Earlier examples of the Leaf, built in Japan, had a similar protuberance in the boot. As with the Ford, the bulky rear box was needed to house chunky pieces of high-voltage hardware, responsible for supervising the flow of energy to and from the battery. More recent British-built examples of the Leaf, updated in various ways, benefit from smaller lumps of hardware that have been squeezed under the bonnet, yielding a rear end free of unexpected bulges.
Leaf and Focus boast about the same battery capacity – 23kWh in Ford’s case and 24kWh for the Nissan. Ford’s battery is tucked away under the rear seat and above the rear axle, while the Nissan’s battery is flatter, wider and mounted further forward, running under the front and rear seats as well as beneath the raised rear footwells. When it comes to packing in all the required pieces of hardware, Leaf trumps Focus comprehensively.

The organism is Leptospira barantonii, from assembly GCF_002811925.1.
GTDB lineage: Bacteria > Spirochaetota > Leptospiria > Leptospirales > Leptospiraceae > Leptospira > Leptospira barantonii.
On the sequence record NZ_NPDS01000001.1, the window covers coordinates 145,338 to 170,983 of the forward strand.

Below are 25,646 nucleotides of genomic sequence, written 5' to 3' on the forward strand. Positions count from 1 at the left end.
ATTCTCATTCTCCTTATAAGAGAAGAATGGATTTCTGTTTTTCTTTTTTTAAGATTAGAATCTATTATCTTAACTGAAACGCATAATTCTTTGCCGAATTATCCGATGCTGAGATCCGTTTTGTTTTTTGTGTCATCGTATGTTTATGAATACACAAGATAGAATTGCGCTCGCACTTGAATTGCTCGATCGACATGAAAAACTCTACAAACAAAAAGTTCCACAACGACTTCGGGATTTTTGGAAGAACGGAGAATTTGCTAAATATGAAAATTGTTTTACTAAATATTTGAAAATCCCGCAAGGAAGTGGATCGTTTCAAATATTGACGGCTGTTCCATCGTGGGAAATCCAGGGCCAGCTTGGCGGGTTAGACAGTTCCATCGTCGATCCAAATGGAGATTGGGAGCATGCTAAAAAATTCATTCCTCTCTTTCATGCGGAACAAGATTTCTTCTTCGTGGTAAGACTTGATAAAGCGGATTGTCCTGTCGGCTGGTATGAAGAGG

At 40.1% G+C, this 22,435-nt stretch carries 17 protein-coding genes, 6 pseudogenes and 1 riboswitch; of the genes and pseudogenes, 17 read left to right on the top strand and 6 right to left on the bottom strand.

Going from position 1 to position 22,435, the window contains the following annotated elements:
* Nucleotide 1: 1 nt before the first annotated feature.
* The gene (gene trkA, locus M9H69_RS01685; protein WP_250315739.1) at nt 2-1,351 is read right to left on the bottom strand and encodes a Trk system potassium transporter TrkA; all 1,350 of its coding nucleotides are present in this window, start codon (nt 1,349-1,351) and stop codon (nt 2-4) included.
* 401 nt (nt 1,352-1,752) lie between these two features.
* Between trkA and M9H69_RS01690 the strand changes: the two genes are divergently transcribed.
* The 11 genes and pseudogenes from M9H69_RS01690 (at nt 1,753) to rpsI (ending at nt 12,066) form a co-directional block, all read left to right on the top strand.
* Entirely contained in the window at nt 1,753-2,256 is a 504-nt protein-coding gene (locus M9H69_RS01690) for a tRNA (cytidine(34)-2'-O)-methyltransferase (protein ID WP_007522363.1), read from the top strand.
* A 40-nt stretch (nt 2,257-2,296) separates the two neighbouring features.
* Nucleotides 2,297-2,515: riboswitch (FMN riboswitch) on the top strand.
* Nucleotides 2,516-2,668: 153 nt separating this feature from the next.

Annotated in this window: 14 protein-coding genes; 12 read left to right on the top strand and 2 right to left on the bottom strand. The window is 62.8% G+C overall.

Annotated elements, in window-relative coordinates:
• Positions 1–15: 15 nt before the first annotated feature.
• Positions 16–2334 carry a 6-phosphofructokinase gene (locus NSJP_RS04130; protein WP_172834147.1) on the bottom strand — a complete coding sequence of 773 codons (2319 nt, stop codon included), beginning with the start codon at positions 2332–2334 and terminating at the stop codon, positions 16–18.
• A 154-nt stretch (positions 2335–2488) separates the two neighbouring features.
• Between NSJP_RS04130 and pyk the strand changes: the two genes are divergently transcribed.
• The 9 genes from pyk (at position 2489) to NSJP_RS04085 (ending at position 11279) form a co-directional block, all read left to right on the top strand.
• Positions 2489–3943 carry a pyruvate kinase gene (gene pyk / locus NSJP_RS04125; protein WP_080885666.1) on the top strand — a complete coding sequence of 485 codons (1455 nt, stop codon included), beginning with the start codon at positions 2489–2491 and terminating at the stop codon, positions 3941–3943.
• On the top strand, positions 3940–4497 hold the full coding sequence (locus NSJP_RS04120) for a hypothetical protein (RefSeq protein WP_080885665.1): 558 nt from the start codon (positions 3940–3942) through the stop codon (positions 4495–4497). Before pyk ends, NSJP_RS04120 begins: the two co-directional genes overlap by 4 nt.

Both cars employ a lithium-ion battery chemistry but the Ford package is more sophisticated, with liquid heating and cooling of the pack to help ensure long life and durability. The Leaf’s battery, by contrast, is passively air-cooled, though it’s too early to say if this less complex design will prompt many early failures. In the relatively mild temperatures of the UK, the benefits of active temperature control may well be negligible – or at least that’s the argument put forward by Nissan.